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  • br Case report In July

    2019-06-12


    Case report In July 2010, a 64-year-old man visited the outpatient clinic of National Taiwan University Hospital due to progressive enlargement of right submandibular mass for months. A nasopharyngeal tumor was found by fiber optic exam, and biopsy showed a non-keratinizing undifferentiated carcinoma. After staging workup, the patient was diagnosed with nasopharyngeal carcinoma, cT1N3bM0, stage IVB (Fig. 1). The patient then received two cycles of induction chemotherapy with mitomycin, epirubicin, cisplatin, fluorouracil and leucovorin (MEPFL, mitomycin 7.5 mg/m2, epirubicin 60 mg/m2, and cisplatin 60 mg/m2 on day 1, followed by fluorouracil 450 mg/m2 and leucovorin 30 mg/m2 on day 8, three-week cycle) from September to October, 2010. The neck tumor regressed after chemotherapy, but the patient refused further radiotherapy due to personal reasons. Thus, he was kept on metronomic UFT (tegafur 100 mg, uracil 224 mg twice daily) until the tumor progressed again in March 2011. The patient then received three cycles of re-induction chemotherapy with carboplatin (AUC 5 on day 1 every three weeks) and fluorouracil (900 mg/m2, 24 h infusion on day 1 to day 3, every 3 weeks) from March to May 2011. Grade 2 stomatitis developed after the second AZD-9291 of re-induction chemotherapy and the dosage of fluorouracil was subsequently reduced (changed to 12-hour infusion on day 1 and day 2, omitting day 3 infusion). Definitive UFT-based CRT with a dose of 70 Gy in 33 fractions was given from June to August 2011. However, a follow-up MRI in October 2011 showed residual tumors over the right neck and a new 2.5 cm heterogeneous tumor at the left sphenoid bone (Fig. 2). Thus, the patient received right modified radical neck dissection, type 2 in November 2011 and radiotherapy to the left sphenoid tumor at a dose of 45 Gy in 15 fractions from December 2011 to January 2012. For suspected bone metastases, metronomic chemotherapy with UFT (tegafur 100 mg, uracil 224 mg twice daily) and cyclophosphamide 50 mg once daily were given since March 2012. Follow-up MRI in July 2012 showed mild progression of the left sphenoid tumor and a new 0.7 cm enhancing tumor at the left temporal skull (Fig. 3, panel A). Due to disease progression, oral etoposide (50 mg once daily for 7 days every four weeks) was added since August 2012. The patient was kept under metronomic UFT, cyclophosphamide and etoposide for skull metastases since August 2012. Treatment was well-tolerated. Only grade 1 fatigue and grade 2 neutropenia were noted during treatment. The grade 2 neutropenia improved after decreased dosage of metronomic etoposide (down to 50 mg once daily for 3 days every four weeks). Subsequent follow-up neck MRIs showed no local recurrence and prolonged stabilization of metastatic tumors at the left sphenoid and temporal bone till June 2015 (Fig. 3, panels B–D). Plasma EBV viral load also remained stable (Table 1).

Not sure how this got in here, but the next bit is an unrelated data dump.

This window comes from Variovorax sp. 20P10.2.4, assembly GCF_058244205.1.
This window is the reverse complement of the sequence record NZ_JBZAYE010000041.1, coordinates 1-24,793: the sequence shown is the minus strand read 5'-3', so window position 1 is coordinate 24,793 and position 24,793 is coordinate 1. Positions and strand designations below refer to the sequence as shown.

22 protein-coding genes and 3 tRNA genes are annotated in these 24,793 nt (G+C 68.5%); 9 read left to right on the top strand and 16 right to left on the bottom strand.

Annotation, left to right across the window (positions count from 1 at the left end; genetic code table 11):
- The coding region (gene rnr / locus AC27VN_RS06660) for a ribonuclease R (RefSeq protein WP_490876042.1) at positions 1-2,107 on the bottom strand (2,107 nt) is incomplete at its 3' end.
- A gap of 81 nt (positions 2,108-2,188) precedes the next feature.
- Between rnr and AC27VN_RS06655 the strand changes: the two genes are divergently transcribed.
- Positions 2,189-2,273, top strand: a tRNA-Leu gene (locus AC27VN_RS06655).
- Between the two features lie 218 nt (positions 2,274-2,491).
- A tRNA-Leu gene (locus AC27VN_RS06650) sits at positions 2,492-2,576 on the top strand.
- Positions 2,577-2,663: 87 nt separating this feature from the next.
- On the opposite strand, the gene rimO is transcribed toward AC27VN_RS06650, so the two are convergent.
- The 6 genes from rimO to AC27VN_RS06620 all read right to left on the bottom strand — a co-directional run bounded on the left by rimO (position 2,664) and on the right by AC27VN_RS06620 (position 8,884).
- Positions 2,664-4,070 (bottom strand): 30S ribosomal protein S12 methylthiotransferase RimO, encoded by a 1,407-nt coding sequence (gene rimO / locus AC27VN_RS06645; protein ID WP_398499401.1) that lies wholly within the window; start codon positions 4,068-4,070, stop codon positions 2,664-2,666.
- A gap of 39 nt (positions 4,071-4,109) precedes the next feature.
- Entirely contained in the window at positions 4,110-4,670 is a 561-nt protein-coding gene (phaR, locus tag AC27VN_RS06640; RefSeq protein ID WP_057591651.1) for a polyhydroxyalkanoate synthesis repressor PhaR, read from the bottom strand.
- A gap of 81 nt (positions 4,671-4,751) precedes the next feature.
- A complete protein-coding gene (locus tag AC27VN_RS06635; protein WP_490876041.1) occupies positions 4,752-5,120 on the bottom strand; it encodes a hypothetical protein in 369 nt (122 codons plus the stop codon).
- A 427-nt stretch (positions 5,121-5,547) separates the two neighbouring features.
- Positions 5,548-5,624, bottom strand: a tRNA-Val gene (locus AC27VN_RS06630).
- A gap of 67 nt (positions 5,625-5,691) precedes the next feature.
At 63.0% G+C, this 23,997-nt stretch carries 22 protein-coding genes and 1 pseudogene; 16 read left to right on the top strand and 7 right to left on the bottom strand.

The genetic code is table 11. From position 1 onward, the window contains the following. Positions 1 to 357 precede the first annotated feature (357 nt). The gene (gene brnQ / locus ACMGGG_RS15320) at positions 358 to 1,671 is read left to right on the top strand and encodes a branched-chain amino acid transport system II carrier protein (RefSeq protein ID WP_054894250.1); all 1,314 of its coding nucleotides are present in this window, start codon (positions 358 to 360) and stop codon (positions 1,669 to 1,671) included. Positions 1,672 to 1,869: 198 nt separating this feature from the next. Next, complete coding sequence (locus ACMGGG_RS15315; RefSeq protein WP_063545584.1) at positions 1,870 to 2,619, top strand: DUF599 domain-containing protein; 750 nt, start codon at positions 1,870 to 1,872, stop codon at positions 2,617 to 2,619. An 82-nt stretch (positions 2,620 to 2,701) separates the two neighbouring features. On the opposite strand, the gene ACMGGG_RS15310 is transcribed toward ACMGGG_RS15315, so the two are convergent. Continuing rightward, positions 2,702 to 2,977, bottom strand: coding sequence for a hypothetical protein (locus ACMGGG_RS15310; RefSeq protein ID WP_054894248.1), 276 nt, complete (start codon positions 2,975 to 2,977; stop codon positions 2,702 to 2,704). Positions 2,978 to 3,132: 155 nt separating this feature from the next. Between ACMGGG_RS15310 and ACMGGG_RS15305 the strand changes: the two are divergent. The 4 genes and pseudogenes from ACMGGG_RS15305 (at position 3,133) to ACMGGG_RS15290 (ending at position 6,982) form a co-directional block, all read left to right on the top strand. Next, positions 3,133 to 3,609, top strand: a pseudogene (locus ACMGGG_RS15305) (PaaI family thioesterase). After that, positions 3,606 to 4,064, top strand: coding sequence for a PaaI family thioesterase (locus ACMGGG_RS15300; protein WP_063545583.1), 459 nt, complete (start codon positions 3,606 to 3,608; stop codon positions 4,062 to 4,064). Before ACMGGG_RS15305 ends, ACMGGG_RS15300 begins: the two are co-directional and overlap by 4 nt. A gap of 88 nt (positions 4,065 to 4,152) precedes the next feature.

Discussion
    Conclusions
    Conflict of interest
    Introduction Brentuximab vedotin (BV) is an anti-CD30 monoclonal antibody, cAC10(SGN-30), which combined with cytotoxic agent monomethyl auristatin E(MMAE) by a valine-citrulline peptide linker becomes a standard and effective therapy for patients with relapsed or refractory CD30+ T-cell lymphomas, CD30+ anaplastic large cell lymphoma (ALCL) and Hodgkin\'s lymphoma(HL). On the one hand, anti-CD30 monoclonal antibodies have anti-proliferative effects and induce arrest of cell cycle to HL cell lines in vitro, and significantly prolongs survival of xenograft animal models with human HL in vivo. On the other hand, MMAE blocks the polymerization of tubulin, and results in the inhibition of cell division. The combination of anti-CD30 monoclonal antibody and MMAE can deliver highly selective cytotoxicity to cells with CD30 and minimal MMAE linkage in human plasma in vivo, so the adverse events of BV caused by off-target effect should be minimal unless CD30 is presenting on cells of normal organ, or a mismatch occurs between CD30 monoclonal antibody and non-CD30 receptor on normal cells.